U.S. midfielder Megan Rapinoe ready to build on 2011's star turn on the field--and online

Megan Rapinoe, I went to the casino / and placed my bets on youuuuu, 
the song saidto win the World Cup, because / I think that you deserve to and I think it'd make you happy and the rest of the team tooooo ...

"I thought it was quite clever," Rapinoe tells CBSSports.com, with a bit of a laugh.

And a hell of an omen: "The Megan Rapinoe Song" was posted by user Alex Kreller to YouTube on July 7, 2011--only three days before its inspiration delivered the biggest play of her career, a cross to Abby Wambach for the now-iconic tying goal in the U.S.'s World Cup quarterfinal against Brazil.

Thanks to that cross, and that goal -- inarguably the biggest moment for the U.S. Women's National Team since Brandi Chastain's jersey-doffing celebration at the Rose Bowl in 1999 -- "The Megan Rapinoe Song" turned out to be just the beginning. With the likes of SportsCenter showing the highlight seemingly every hour on the hour, Rapinoe, Wambach, Hope Solo, Alex Morgan, and the rest of the USWNT became the nation's biggest female soccer stars since Mia Hamm and Co., virtually overnight.

"Everything changed in that moment--for me, for the whole team." Rapinoe says of the goal. "The reaction was crazy--from there in the stadium all the way back to the states.

"If that doesn't happen, we're on our way home. We don't even make it past the quarterfinals."

Instead, Wambach and Solo are starring in a pair of Gatorade commercials currently in heavy rotation, Morgan is often cited as the U.S.'s next breakout star, and Rapinoe is now the center of a highly devoted band -- or is it "cult"? -- of fans and Internet followers.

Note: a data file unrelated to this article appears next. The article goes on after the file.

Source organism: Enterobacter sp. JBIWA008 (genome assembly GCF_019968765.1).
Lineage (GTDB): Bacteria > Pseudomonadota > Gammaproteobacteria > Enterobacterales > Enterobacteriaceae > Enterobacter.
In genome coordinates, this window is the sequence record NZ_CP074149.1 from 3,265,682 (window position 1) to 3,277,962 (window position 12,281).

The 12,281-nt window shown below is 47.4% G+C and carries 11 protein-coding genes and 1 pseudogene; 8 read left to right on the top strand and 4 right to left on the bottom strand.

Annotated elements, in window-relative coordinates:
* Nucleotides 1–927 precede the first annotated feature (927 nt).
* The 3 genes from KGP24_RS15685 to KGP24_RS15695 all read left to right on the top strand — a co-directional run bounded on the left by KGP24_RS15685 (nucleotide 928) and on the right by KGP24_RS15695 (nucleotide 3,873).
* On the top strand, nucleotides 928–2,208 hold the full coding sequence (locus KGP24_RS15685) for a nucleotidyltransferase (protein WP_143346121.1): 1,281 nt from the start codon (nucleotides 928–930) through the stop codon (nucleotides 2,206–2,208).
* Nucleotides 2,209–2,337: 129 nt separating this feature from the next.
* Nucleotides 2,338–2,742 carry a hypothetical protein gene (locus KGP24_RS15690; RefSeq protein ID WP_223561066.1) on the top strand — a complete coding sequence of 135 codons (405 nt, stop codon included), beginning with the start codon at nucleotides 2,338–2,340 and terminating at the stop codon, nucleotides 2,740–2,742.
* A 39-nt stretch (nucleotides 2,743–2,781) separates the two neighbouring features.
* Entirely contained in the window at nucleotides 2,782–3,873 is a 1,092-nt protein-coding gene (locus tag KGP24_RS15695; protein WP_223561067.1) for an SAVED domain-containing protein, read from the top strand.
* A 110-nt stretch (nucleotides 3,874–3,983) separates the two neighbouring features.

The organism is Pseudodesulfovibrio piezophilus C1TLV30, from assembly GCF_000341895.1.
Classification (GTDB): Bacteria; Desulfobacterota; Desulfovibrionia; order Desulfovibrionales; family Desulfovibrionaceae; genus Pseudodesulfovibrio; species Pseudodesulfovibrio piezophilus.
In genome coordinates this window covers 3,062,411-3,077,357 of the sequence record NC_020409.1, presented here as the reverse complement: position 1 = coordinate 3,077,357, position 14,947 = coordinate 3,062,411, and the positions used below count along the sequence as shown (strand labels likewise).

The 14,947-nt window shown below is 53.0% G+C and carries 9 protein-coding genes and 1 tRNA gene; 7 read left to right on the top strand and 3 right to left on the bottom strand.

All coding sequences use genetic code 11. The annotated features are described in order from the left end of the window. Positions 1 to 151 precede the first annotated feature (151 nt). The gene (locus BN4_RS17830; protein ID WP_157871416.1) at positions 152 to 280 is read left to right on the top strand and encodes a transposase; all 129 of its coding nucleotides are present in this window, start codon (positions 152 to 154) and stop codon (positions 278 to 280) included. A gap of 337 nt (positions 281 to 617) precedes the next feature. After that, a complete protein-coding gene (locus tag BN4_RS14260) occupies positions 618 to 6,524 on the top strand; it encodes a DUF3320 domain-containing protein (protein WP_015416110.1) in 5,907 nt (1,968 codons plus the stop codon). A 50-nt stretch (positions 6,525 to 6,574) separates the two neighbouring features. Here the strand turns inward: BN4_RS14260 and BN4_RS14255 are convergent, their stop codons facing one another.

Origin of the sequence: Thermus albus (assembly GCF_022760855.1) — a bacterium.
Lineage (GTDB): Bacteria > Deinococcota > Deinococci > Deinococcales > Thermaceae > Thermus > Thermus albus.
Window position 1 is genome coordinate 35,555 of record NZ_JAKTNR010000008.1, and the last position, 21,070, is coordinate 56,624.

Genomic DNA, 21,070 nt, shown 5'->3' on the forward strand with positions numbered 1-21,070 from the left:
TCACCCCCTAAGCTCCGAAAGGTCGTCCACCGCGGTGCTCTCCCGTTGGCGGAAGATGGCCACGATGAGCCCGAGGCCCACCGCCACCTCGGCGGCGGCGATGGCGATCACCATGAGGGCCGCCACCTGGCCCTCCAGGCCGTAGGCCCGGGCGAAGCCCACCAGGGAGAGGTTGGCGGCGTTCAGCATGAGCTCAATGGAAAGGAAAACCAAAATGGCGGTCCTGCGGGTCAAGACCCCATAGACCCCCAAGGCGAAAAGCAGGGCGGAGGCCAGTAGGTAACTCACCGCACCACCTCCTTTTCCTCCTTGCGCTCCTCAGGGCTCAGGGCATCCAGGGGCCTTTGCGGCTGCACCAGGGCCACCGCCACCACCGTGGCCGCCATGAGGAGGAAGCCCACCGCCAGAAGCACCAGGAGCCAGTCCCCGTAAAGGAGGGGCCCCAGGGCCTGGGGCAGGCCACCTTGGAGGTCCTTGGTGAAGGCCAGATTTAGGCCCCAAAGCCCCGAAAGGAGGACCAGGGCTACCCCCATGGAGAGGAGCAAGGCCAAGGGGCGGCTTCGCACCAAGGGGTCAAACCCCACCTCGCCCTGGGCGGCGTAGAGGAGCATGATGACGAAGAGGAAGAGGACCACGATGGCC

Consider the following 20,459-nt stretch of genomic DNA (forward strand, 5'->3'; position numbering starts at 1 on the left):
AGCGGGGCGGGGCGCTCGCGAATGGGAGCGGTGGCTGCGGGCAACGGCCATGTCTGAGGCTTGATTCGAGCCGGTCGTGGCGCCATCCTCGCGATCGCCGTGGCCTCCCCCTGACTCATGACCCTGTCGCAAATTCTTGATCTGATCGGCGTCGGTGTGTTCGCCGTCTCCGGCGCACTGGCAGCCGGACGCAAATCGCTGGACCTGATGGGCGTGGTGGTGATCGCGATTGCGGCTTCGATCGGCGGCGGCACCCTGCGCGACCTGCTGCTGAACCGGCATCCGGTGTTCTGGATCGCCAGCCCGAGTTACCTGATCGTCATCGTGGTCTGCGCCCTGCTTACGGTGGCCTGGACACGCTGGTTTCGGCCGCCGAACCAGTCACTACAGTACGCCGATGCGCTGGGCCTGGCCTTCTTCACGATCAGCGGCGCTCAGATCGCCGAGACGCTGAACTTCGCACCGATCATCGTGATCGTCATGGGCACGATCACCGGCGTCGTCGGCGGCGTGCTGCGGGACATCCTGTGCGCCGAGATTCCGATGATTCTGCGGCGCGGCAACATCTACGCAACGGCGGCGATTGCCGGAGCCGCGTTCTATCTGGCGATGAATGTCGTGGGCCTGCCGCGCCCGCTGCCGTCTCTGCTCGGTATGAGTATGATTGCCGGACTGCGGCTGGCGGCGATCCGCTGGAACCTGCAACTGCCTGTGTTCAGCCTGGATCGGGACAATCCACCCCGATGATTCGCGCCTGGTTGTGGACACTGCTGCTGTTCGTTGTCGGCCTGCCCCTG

There's the Megan Rapinoe Tumblrs. There's the Megan Rapinoe's Hair Twitter accounts (plural), not to mention the one devoted to a Megan Rapinoe lawn gnome alter-ego named "Rapignome" (natch). There's, yes, "The Megan Rapinoe Song." And of course there's Rapinoe's Twitter account itself, home to more than 63,000 followers and as active as any belonging to a USWNT member. And all of that has helped lead to opportunities like Rapinoe's cameo as a cartoon superhero named "Crossfire" in a viral Foot Locker/Nike spot.

In any "cult," the personality of its leader is going to be a major factor in its development, and Rapinoe's -- freewheeling, engaging, spontaneous enough to produce an impromptu Springsteen homage in the middle of a World Cup match -- is no different. The 26-year-old midfielder has embraced social media and the Internet, she says, to make as much of that personality available to her supporters as possible--to "make it more real for the fans," to be a "more interesting person" than they might see from the stands.

But tearing down a wall or two between her fans and herself isn't just about the fun of it, either, Rapinoe says. For female athletes, soccer players, and particularly female soccer players, Rapinoe believes social media present a critical avenue for "growing the sport."

"We're not on TV all the time," she says. "so it's an opportunity. We have to be our own promoters."